The main focus of the No Child Left Behind Act was to drive broad gains in student achievement. I have pondered if proponents of the law really considered the amount of scaffolding needed for ALL students to achieve broad gains, particularly high ability and gifted students. Based on my observation, the establishment of this law shifted the attention of teachers to students at the proficient, basic, and below basic levels because teachers and administrators felt
these students, which in most school districts is 75 percent of students, needed the most scaffolding for achievement gains.
Recently, I was told a story about a gifted elementary student who brought home several pages of unfinished schoolwork. When the parent inquired why there was so much unfinished work, the teacher’s response was the student was on grade level and reading well, so time and attention was given to the students who needed more academic assistance with their schoolwork. The teacher told the parent her child would be ok.
Yes, it is absolutely possible to leave high ability and gifted students behind in the regular program. Even though the elementary student in the above vignette completed the schoolwork at home with ease, and may be ok academically as the teacher predicted, more rigor and scaffolding may have helped the student stay focused and more engaged. High ability and gifted students from low socioeconomic backgrounds need extensive scaffolding from teachers, as many parents from these homes are unable to help their children with assignments and depend heavily on teachers.
Last year, my 7th grade gifted students stated they enjoyed the challenge word section in my gifted class, as the challenge words they received in the regular class were words in which they were already familiar and did not have to study. These students needed more challenge and scaffolding in Reading and Language Arts, as they desired a more challenging vocabulary.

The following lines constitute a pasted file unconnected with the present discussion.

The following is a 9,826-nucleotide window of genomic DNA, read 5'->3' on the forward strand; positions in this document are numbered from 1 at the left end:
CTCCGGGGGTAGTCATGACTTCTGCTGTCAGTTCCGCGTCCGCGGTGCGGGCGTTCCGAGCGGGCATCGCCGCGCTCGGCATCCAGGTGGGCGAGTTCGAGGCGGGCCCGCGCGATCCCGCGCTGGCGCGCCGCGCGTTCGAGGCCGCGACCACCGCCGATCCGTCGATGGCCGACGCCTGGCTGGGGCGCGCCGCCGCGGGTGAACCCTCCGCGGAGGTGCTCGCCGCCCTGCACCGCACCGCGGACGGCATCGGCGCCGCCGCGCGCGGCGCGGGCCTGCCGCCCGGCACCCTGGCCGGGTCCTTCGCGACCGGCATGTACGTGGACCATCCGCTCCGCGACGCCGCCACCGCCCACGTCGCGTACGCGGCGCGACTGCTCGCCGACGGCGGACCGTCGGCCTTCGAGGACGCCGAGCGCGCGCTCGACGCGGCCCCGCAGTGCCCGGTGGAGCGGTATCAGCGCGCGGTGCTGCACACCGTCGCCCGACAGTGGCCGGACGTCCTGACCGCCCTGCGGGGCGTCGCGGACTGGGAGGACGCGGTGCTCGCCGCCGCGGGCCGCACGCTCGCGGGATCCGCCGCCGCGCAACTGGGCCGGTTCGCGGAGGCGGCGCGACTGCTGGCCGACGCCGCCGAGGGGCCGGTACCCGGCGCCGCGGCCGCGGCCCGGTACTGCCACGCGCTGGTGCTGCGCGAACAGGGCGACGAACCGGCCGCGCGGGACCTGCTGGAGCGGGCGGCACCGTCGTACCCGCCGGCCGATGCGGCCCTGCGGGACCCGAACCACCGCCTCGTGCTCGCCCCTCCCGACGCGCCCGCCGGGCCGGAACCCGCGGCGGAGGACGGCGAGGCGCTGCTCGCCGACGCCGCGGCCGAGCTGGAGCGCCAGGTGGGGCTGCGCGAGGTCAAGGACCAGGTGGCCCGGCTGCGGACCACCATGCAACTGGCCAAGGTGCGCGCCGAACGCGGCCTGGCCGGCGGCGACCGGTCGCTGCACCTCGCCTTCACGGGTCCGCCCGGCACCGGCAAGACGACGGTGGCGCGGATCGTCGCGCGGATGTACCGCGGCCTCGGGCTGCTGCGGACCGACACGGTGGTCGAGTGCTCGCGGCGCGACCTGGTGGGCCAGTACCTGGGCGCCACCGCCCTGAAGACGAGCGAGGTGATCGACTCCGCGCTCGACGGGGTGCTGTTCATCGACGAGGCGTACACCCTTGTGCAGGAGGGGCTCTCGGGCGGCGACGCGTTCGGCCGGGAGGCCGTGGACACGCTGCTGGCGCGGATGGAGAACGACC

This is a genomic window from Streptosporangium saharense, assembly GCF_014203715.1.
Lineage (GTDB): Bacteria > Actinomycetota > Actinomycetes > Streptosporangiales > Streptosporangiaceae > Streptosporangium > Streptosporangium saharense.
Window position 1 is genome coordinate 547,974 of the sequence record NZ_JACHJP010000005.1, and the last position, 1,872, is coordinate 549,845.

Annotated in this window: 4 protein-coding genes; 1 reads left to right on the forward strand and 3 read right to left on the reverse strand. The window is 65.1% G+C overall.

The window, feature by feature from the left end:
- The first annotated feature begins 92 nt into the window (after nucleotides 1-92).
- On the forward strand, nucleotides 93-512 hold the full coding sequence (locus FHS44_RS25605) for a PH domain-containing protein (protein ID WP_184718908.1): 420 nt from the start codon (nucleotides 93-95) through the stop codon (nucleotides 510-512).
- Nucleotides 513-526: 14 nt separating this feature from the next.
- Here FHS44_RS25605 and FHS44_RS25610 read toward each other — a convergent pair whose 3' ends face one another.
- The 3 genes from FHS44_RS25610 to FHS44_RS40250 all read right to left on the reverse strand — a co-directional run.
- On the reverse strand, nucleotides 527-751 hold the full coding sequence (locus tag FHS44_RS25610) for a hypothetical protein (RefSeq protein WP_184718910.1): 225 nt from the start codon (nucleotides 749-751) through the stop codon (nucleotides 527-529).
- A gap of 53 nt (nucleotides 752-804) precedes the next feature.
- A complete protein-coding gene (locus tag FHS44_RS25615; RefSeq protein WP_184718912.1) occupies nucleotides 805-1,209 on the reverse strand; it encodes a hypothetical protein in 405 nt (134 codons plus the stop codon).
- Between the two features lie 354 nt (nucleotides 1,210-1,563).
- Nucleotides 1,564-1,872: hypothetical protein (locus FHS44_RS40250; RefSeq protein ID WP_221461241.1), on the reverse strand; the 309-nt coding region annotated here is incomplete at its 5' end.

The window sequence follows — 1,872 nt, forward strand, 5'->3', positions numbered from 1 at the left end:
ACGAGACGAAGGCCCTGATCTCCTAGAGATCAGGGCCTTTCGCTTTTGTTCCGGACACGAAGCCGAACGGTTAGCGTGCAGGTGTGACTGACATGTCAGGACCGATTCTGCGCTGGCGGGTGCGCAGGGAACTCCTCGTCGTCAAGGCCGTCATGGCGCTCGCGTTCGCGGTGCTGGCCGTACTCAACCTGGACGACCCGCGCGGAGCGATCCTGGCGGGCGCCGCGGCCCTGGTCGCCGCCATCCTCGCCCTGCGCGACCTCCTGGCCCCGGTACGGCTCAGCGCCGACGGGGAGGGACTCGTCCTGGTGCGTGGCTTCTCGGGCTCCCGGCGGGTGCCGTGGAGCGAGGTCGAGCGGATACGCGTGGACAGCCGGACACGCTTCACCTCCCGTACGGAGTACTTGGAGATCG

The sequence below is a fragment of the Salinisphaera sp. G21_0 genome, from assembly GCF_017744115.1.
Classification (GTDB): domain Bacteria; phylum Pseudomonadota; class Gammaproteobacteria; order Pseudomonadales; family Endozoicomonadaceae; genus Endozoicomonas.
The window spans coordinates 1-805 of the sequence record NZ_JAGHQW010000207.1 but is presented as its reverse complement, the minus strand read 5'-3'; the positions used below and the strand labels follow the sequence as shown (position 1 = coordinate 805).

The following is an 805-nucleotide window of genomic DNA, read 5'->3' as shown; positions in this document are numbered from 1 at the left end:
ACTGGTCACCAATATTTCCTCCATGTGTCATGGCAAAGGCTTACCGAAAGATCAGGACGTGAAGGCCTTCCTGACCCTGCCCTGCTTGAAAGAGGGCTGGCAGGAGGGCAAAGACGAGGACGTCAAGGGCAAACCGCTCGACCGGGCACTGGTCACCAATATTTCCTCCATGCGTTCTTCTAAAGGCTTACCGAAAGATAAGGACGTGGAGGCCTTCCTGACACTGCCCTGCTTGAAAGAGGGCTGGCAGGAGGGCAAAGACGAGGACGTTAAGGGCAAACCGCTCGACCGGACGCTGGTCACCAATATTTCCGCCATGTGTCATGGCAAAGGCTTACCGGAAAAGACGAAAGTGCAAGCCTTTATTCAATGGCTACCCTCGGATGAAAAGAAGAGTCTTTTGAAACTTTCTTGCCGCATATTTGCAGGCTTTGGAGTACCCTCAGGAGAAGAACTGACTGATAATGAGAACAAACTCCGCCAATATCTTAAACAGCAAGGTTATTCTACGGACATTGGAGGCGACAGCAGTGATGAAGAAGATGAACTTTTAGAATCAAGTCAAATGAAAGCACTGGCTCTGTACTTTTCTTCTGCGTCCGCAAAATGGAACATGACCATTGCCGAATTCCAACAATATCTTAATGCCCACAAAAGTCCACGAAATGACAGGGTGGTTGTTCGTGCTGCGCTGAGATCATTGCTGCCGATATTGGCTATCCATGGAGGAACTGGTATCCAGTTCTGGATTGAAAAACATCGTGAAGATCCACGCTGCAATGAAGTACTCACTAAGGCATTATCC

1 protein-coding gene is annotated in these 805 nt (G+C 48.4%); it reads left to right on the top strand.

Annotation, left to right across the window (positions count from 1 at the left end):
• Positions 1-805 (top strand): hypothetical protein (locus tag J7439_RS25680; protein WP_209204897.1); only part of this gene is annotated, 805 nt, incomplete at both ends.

So, the question becomes how to provide rigor in the regular program and gifted programs for all children, particularly the ones from diverse backgrounds? One answer, in my opinion, is to teach the whole child by intertwining the art and science of teaching through learning experiences that provide challenge and rigor, teach ethics when appropriate, inspire, develop creativity, originality, and innovation, and learning experiences that connect and are meaningful to students’ lives.
Teresa A. Johnson, Ed.D., is an itinerant teacher of the gifted in the Jackson-Madison County School District in Jackson, Tennessee. Dr. Johnson has been an educator since 1984, with the last 13 years experience being in gifted education, and has been a district trainer for aha! Process for 12 years. Dr. Johnson’s doctoral research interests include a curriculum model for high-ability and gifted middle school learners that combined innovative curriculum ideas and alternative instructional strategies, 21st Century learning strategies, and the work of Dr. Ruby K. Payne and Paul D. Slocumb.
Slocumb, P. D., & Payne, R. K. (2010). Removing the mask: How to identify and develop giftedness in students from poverty (2nd ed.). Highlands, TX: aha! Process.
Johnson, T. A., et al. (2013). From vision to action: Best practices to reduce the impact of poverty in communities, education, healthcare, and more. Highlands, TX: aha! Process.
Categorized in: K-12 Schools
This post was written by Teresa Johnson